From the outset neoclassical economists rejected the behavioral school. “There’s no behavioral theory; it’s all just inefficient markets,” says Fama, 73. “It’s a big blanket, not a theory of its own. Unless there’s a coherent theory that can be subjected to tests, there’s nothing to replace [the Efficient Market Hypothesis] with.”

The neoclassical finance camp has had a strong supporter in Boston University finance professor Zvi Bodie, co-author with Alan Marcus and Alex Kane of Investments, the textbook used by most U.S. MBA programs. Although the book, now in its ninth printing, devotes one chapter to behavioral finance, Bodie is clearly not a believer. “Shiller and all those people are basically wrong,” he says. “They know it but won’t admit it.”

The debate — some would say battle — between the neoclassical finance school and behavioral theorists has yet to be settled. That’s because one critical factor has not been addressed by either camp, posits Paul Woolley, senior fellow at the London School of Economics. In The Future of Finance, published by the LSE in 2010, Woolley calls for “a science-based, unified theory of finance . . . that retains as much as possible of the existing analytical framework and at the same time produces credible explanations and predictions.”

He is looking for a solution in the principal-agent relationship.

Woolley, along with his colleague Dimitri Vayanos, a professor of finance at the LSE who has taught at both the MIT and Stanford business schools, believes that capital market booms and crashes have discredited the Efficient Market Hypothesis. “The idea that the markets are efficient is 40 years old,” says Woolley. “That’s no longer credible. We’re offering an alternative paradigm.” Specifically, Woolley and Vayanos assert that private, individual investors do not set prices because they delegate virtually all of their investment decisions to financial intermediaries, or agents. Delegation creates an agency problem.

After 25 years as partner, then chairman, of asset manager GMO’s London office — which he opened — Woolley in 2007 established the Paul Woolley Center for the Study of Capital Market Dysfunctionality at the LSE, naming Vayanos as director. Through this institution Woolley is offering a new theory of finance that he hopes will produce credible explanations and predictions for market behavior. “Two things happen if you introduce the principal-agent problem,” says Woolley, 73. “One, you get asset mispricing, as markets are momentum-driven. Two, the agents are in a position to capture excess returns that should go to the asset owners.”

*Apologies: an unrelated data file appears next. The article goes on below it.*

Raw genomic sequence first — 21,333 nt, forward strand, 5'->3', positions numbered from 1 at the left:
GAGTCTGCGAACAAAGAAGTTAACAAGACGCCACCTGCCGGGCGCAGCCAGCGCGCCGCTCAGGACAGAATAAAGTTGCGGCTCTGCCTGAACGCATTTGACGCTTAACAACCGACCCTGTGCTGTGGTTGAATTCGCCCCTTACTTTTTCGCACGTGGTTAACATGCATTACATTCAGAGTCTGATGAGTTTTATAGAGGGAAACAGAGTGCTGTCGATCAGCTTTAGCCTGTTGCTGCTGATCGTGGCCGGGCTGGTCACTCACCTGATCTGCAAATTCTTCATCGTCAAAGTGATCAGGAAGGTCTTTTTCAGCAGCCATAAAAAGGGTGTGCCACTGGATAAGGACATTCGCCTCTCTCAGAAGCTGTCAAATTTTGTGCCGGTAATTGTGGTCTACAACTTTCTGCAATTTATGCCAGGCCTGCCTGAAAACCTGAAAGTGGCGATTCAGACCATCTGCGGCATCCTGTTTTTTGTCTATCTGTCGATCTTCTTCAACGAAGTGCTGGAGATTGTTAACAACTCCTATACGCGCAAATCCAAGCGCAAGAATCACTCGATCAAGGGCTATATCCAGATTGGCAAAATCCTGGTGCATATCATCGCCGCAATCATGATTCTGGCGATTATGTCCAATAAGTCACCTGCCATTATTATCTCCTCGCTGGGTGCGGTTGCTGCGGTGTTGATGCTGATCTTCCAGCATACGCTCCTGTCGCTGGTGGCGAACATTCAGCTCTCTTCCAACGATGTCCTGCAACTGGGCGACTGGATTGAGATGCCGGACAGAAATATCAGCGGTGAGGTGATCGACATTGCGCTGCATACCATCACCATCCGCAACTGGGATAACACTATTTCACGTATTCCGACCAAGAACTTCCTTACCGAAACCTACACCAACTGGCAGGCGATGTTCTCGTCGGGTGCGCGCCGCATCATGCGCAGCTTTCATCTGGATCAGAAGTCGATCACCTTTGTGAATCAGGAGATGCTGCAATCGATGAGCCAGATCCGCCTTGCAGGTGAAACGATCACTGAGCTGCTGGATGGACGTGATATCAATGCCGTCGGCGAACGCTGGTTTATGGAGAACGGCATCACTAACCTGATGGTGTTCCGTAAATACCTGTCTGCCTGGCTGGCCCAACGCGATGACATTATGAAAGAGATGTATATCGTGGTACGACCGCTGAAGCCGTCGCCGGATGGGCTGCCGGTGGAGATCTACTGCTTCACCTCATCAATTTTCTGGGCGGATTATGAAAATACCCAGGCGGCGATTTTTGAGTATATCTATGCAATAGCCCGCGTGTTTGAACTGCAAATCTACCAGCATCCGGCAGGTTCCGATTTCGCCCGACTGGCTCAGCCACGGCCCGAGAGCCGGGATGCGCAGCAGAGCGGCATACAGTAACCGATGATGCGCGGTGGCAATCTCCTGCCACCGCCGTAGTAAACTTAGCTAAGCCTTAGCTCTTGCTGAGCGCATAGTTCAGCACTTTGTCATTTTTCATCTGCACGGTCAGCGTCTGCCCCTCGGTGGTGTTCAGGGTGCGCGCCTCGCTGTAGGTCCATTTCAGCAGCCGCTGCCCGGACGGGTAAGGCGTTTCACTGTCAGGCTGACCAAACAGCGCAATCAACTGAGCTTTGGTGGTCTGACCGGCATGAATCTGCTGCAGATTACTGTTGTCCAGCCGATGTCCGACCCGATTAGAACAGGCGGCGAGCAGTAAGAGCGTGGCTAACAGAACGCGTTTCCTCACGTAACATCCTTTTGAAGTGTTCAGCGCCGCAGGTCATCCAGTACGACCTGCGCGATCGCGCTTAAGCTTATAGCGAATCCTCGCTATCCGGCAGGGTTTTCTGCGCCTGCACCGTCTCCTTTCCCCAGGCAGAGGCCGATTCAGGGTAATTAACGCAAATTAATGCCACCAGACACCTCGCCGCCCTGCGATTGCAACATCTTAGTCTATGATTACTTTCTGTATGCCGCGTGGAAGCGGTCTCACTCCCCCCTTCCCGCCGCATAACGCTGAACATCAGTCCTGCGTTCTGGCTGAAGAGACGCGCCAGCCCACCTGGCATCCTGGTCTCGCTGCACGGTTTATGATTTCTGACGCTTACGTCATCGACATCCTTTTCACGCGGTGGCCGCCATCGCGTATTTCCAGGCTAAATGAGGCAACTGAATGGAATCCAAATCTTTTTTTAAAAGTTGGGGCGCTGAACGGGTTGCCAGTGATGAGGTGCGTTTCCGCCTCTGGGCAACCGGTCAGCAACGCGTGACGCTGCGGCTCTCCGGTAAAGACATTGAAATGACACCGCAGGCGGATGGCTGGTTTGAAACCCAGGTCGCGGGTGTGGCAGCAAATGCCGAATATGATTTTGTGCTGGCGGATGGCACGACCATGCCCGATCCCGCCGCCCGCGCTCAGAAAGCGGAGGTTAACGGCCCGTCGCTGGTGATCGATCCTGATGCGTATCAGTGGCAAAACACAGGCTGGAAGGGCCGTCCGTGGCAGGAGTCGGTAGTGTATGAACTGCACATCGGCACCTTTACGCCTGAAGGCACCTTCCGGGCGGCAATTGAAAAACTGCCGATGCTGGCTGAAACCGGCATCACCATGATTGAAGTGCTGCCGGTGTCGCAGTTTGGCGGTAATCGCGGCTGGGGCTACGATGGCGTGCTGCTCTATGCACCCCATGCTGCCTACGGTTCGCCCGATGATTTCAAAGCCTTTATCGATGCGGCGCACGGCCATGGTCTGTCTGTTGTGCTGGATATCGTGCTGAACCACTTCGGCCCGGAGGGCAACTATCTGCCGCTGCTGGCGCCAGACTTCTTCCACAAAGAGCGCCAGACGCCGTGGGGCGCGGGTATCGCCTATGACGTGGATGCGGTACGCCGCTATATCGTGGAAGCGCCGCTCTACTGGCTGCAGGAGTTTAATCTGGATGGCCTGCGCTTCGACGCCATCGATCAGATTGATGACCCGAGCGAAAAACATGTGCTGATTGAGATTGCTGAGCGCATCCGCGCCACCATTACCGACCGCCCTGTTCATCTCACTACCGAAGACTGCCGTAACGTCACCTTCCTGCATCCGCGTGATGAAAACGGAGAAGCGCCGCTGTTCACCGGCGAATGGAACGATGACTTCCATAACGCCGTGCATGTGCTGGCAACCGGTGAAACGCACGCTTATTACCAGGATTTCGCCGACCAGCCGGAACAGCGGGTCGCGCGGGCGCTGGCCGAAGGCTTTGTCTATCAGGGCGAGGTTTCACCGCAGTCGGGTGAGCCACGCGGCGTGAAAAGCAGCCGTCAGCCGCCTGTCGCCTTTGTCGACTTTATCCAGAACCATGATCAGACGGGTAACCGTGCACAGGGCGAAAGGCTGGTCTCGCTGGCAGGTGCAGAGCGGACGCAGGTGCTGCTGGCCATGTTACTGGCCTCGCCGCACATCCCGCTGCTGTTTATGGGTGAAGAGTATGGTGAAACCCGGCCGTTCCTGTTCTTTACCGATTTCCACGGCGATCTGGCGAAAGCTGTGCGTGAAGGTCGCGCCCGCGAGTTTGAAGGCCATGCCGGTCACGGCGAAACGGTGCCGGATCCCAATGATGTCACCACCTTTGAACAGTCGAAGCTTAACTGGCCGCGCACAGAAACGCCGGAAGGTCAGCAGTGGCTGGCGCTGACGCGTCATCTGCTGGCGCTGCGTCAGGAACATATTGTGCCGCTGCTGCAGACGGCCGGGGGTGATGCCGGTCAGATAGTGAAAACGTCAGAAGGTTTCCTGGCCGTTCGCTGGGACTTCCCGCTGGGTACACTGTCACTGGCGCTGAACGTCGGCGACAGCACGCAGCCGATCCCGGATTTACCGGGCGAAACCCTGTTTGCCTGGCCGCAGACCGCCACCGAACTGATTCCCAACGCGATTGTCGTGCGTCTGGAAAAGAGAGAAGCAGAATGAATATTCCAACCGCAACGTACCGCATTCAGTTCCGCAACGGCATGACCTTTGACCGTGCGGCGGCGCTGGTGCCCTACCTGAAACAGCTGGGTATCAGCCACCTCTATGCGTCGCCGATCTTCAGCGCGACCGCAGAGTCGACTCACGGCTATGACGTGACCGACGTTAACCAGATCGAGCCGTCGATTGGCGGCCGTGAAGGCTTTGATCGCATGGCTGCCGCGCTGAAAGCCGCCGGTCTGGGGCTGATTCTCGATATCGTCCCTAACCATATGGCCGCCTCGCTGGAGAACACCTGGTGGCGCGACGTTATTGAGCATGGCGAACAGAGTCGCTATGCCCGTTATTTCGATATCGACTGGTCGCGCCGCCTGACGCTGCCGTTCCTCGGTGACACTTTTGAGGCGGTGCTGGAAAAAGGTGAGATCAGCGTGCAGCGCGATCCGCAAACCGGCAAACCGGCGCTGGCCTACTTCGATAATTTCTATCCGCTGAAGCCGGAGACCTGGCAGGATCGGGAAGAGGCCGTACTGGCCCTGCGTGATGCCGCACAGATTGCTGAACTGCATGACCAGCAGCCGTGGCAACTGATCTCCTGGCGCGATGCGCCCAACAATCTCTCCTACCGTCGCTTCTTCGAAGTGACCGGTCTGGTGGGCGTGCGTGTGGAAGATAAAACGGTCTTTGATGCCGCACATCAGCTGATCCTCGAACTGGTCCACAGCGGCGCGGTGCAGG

Momentum — the tendency of a stock or market to continue in the same direction it has recently been moving — is incompatible with efficient markets, argues Woolley, and has been difficult to explain, even by the likes of Fama. In 1993, Fama and colleague Kenneth French (now a finance professor at Dartmouth College’s Tuck School of Business) introduced a “three-factor model” to explain the momentum and value effects that contradict the Efficient Market Hypothesis. But Vayanos has a different take on it. He is currently working on a new model for asset pricing that incorporates how individuals choose their asset managers and how money flows from manager to manager. The problem, as Vayanos sees it, is that investors have incomplete knowledge of their managers. So when an investment fund is underperforming, investors — who can’t tell if the manager is incompetent or prudently avoiding overpriced stocks — take away their money and give it to managers who are outperforming. In that way, the overpriced securities held by the outperforming managers are driven higher. This mispricing is not caused by investors’ irrationality or stupidity, says Vayanos, but rather by their imperfect knowledge of the agents managing their money.

“These flows can account for the momentum and value effects,” he adds. “Our agency-based view says maybe everything can be understood in a fully rational world.”

MIT’s Lo spent the first ten years of his career trying to explain away the conflict between the rational theory he had been taught in graduate school and the behavioral finance literature he read afterward. Part of that time he was an assistant finance professor at the University of Pennsylvania’s Wharton School, where he and fellow professor A. Craig MacKinlay looked at every market anomaly that had been documented to see whether there was some kind of empirical explanation for them. They couldn’t find any. “I tried all sorts of ways of explaining away the results, but ultimately I realized it would be a lot easier simply if we understood that the Efficient Market Hypothesis has limitations,” Lo says.